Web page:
I do agree with others that Windows 8 isn't nearly close to being finished so hopefully things will improve and they'll add things like a real Start Menu in the Desktop Interface and make it user selectable which interface to startup in, etc. and we'll all re-evaluate our opinions of Windows 8 later.

     

    Friday, September 30, 2011 7:49 PM
  • i think the problem is non developers and indeed some developers dont understand that this is a 'developer preview' 100% intended purely for developers to get to grips with and learn the new metro ui and develop apps for it and report on any bugs they come across.  the reason why the start menu button takes you back into metro instead of traditional program listings etc is because metro is the focus of this release which many people dont seem to understand.  a lot of people think its a beta and this is how windows 8 is going to look and function when its released and thats why people are writing negative reviews and complaining about the start menu but everything including the metro ui and start menu will change when the true beta comes out and then we can all see how it will look and function but until then this preview is not a true representation of how it will end up and is meant only for developers to learn and develop apps for metro so when the beta, rtm is released the store will have apps in it for people to download.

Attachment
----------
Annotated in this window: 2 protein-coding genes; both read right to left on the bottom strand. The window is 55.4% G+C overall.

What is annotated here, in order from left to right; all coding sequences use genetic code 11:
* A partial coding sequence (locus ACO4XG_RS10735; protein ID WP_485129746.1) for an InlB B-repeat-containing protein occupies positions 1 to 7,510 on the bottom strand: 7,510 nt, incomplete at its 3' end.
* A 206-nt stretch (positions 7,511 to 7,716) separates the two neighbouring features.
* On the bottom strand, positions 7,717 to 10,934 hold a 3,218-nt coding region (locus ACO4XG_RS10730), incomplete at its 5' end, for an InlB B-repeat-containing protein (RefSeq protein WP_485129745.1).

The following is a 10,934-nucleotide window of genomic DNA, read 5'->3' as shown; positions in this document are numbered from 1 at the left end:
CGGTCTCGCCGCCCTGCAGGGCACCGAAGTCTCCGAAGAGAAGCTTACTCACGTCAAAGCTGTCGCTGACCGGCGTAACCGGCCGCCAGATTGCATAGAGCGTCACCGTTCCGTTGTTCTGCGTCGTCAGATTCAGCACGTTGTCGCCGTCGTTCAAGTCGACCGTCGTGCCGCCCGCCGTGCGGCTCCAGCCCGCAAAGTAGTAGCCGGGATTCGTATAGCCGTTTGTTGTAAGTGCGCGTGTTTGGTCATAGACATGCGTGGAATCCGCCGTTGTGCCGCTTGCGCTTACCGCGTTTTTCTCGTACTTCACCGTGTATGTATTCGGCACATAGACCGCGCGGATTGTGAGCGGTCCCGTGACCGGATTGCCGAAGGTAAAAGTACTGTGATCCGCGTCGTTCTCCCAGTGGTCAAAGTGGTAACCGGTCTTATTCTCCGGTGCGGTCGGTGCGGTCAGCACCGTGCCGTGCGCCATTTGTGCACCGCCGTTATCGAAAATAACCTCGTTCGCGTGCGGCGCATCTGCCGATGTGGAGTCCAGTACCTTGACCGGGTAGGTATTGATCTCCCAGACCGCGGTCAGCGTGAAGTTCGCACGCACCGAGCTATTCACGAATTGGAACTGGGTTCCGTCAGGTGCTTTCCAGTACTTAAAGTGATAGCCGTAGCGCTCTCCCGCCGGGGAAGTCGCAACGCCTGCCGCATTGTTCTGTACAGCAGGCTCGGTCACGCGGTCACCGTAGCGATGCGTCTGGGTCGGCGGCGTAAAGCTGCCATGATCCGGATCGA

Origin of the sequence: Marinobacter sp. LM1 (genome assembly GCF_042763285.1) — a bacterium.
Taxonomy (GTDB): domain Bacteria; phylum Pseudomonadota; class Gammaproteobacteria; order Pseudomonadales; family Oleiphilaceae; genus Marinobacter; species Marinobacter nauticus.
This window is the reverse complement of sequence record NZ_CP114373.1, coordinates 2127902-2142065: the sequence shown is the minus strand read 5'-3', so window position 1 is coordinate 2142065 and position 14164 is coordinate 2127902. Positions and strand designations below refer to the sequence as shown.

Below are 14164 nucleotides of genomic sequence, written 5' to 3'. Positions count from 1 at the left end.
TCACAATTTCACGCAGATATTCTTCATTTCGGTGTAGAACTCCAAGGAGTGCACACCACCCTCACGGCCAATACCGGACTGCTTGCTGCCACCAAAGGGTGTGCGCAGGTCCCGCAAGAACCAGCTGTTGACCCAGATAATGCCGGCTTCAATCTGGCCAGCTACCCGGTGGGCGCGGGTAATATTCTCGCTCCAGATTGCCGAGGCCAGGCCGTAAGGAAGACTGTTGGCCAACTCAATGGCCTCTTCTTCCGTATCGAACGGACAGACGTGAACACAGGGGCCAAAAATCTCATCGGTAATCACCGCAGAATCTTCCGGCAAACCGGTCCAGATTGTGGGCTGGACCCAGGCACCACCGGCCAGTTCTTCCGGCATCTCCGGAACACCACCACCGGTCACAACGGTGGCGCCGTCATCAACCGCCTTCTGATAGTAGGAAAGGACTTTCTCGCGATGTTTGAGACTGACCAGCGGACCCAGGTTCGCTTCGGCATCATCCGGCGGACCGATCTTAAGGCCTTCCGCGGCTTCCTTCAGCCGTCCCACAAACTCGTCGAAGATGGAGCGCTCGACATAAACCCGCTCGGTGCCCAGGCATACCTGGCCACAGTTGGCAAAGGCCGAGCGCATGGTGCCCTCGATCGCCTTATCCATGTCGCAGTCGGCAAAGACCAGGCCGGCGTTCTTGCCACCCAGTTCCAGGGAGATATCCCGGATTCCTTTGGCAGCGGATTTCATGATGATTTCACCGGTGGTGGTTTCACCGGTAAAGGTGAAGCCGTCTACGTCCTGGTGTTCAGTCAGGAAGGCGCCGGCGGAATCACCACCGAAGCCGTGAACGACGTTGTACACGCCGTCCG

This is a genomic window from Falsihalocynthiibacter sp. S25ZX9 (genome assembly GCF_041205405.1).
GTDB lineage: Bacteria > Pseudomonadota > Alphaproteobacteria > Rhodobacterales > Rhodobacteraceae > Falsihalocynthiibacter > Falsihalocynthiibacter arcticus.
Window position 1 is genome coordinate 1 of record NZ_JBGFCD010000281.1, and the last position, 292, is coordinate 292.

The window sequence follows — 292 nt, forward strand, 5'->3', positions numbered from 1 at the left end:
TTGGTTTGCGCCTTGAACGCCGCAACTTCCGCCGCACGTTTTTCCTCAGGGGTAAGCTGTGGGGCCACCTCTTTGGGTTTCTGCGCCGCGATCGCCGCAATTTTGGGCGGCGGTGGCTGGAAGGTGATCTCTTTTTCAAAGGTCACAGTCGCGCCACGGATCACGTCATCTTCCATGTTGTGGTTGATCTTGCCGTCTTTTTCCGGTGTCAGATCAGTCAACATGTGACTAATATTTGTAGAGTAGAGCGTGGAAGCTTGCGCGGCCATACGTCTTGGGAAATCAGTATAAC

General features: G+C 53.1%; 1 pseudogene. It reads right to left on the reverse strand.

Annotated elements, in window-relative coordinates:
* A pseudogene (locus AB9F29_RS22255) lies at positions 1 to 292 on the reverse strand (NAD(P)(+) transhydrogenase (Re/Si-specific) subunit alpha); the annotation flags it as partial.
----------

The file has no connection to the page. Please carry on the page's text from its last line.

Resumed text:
its like baking a cake and the developer preview is the ingredients we have the ingredients placed infront of us so we have an idea of what it may taste like but we wont know for sure or be able to give an honest opinion until all the ingredients have been put together and baked and we get to taste it in its finished form.  Strawberry iceing on mine please x

    Saturday, October 01, 2011 11:21 AM
  • I watched Jensen Harris's 8 traits of great Metro style apps //build/ presentation. After the preamble he begins by comparing a Win32 app with Microsoft's vision for Metro apps. He states @5.00

    "So here is a typical Win32 based RSS reader. It's fairly simple in terms of the features it has. It's got the tree view on the left, it's got the list view. It's got some buttons to do things. And then look at that same experience reimagined as a Metro-style app. It's beautiful. It's less chrome. The focus is on the content. It's immersive."